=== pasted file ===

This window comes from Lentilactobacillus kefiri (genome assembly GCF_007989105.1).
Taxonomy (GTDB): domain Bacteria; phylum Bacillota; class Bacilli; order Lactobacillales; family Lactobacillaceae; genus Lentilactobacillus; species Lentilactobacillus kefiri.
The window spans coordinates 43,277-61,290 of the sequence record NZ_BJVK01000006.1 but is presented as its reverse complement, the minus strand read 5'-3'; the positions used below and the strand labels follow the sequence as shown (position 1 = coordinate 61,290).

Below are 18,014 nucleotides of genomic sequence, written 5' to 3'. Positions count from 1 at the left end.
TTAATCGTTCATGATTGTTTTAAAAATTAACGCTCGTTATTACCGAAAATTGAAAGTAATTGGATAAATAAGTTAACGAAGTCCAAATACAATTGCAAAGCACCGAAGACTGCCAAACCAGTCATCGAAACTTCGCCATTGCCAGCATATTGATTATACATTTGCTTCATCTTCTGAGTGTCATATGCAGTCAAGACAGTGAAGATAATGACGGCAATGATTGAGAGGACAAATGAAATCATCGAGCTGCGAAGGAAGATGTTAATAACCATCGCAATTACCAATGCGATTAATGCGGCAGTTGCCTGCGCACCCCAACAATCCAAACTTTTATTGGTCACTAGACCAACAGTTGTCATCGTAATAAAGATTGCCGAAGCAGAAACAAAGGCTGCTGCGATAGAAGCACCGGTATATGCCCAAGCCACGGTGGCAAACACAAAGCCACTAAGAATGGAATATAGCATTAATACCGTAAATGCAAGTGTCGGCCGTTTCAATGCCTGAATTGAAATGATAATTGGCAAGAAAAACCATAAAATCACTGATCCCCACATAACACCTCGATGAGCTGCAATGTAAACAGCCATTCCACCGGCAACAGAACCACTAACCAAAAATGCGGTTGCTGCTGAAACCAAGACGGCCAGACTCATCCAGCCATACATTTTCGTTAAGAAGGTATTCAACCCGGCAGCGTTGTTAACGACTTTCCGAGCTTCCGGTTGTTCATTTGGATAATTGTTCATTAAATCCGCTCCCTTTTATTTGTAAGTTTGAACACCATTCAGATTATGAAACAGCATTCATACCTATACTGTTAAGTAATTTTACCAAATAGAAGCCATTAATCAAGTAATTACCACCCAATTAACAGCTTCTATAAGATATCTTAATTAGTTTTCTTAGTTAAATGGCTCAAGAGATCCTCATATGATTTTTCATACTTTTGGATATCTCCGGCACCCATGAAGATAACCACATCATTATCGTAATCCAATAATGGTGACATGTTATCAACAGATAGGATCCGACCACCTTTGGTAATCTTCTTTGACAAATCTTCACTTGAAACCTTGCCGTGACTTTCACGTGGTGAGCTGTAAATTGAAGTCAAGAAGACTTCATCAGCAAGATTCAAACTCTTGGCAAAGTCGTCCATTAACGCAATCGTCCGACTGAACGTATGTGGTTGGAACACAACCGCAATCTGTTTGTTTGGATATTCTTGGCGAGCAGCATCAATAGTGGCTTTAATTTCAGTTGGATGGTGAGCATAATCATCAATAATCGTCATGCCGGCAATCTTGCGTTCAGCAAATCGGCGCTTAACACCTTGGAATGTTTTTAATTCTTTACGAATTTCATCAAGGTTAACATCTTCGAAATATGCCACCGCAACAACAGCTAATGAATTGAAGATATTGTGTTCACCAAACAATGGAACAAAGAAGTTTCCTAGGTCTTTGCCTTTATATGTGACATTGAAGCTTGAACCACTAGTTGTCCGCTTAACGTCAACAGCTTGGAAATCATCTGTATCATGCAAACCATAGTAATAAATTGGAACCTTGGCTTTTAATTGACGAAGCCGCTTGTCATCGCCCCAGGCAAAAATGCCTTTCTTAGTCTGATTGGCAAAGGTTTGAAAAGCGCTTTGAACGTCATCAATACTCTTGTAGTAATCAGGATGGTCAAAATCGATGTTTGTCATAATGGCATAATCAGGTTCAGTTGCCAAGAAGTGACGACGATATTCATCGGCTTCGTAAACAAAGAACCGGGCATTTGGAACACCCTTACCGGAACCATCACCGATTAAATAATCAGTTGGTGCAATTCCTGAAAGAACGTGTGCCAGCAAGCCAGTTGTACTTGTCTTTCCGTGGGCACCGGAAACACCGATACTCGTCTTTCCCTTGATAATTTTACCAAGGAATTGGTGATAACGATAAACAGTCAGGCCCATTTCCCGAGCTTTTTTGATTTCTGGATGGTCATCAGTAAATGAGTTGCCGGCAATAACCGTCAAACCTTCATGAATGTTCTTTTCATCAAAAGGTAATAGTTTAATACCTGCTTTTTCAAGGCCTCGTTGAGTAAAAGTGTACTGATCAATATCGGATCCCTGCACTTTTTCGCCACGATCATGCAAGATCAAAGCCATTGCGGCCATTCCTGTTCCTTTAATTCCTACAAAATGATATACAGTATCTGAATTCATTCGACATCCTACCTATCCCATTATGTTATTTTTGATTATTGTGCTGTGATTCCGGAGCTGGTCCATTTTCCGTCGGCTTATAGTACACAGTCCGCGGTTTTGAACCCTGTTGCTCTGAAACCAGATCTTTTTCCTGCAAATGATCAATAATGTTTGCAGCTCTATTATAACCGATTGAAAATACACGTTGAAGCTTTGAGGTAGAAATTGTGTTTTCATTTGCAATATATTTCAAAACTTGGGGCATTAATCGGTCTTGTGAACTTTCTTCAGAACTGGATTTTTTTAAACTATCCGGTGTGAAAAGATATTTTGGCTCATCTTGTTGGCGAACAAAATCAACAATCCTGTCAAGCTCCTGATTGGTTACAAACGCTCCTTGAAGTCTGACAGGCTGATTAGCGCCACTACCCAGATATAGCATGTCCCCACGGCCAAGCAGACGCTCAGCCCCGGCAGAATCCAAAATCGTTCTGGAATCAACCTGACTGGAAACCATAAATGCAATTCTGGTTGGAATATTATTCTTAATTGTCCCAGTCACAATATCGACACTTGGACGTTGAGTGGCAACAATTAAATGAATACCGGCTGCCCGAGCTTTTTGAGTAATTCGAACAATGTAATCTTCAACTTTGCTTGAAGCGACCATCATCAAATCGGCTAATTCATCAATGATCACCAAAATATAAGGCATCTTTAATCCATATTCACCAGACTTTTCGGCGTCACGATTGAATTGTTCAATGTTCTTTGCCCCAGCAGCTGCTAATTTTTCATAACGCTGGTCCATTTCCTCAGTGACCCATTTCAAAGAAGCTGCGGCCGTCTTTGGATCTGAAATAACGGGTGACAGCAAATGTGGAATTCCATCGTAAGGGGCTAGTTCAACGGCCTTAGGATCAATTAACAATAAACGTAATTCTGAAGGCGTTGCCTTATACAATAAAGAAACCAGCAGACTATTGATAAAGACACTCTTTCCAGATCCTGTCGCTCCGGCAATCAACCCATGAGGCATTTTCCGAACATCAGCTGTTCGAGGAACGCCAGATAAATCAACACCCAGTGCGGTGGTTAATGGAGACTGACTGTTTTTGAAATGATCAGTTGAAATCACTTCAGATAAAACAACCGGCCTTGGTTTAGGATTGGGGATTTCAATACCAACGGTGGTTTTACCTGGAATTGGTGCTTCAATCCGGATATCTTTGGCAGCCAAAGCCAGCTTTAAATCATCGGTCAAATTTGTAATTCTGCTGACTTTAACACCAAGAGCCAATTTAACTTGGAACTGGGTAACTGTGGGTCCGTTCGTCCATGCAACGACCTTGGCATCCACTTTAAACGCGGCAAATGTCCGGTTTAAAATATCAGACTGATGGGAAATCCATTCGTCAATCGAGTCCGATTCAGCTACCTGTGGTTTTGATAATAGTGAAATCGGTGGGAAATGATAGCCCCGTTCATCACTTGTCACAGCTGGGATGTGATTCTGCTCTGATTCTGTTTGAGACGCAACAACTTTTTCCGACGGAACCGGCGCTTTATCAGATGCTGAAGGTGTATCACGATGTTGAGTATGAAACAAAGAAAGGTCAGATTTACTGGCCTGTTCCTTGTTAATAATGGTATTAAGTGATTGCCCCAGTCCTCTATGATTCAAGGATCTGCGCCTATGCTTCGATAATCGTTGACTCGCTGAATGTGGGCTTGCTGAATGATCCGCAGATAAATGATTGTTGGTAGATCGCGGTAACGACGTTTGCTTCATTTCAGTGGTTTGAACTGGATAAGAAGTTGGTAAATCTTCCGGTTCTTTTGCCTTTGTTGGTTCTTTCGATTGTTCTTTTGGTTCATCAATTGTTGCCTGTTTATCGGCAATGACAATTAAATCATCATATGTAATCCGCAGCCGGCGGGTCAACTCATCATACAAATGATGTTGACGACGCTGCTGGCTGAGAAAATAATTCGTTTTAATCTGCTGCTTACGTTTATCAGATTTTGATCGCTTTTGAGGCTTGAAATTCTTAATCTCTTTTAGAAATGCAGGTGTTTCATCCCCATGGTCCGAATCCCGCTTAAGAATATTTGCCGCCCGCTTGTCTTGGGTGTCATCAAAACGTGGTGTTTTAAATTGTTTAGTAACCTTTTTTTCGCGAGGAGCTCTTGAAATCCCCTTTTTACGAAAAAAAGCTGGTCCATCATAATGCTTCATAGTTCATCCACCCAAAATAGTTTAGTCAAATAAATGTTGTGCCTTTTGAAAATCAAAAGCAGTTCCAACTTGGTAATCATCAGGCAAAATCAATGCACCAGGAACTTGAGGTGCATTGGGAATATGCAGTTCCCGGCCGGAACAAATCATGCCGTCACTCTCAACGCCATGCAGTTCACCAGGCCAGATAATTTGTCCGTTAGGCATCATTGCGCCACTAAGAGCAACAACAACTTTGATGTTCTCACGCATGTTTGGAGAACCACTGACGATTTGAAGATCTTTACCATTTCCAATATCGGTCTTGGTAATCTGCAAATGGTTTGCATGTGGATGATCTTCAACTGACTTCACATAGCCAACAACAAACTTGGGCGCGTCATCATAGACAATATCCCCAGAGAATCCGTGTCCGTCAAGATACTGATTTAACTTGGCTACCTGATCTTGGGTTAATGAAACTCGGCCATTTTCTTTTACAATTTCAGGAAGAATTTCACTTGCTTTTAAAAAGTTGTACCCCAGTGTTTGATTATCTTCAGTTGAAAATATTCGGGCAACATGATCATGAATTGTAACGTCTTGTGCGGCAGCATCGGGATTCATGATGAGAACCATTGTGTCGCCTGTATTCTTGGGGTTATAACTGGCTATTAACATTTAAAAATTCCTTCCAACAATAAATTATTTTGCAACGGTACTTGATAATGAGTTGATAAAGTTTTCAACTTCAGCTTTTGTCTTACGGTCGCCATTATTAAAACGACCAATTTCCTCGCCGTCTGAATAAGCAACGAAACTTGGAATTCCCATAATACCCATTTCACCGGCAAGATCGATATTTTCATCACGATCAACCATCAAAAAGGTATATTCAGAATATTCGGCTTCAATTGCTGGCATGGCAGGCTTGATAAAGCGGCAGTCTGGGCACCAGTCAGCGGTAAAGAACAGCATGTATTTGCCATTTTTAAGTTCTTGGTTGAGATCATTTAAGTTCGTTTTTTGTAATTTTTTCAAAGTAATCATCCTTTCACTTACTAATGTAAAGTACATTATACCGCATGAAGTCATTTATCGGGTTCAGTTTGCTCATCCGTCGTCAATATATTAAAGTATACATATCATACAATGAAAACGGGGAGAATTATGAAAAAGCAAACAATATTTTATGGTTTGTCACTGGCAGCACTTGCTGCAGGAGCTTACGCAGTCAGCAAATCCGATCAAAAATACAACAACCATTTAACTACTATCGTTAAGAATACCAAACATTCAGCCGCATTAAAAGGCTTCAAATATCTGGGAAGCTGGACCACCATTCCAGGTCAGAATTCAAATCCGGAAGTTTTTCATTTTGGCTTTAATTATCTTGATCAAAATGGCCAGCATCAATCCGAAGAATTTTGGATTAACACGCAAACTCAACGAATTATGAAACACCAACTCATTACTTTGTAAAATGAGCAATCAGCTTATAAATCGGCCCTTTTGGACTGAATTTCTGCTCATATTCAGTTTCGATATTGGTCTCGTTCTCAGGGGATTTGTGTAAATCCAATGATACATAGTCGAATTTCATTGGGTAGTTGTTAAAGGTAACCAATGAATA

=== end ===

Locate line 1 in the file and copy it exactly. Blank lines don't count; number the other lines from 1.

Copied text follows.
This window comes from Lentilactobacillus kefiri (genome assembly GCF_007989105.1).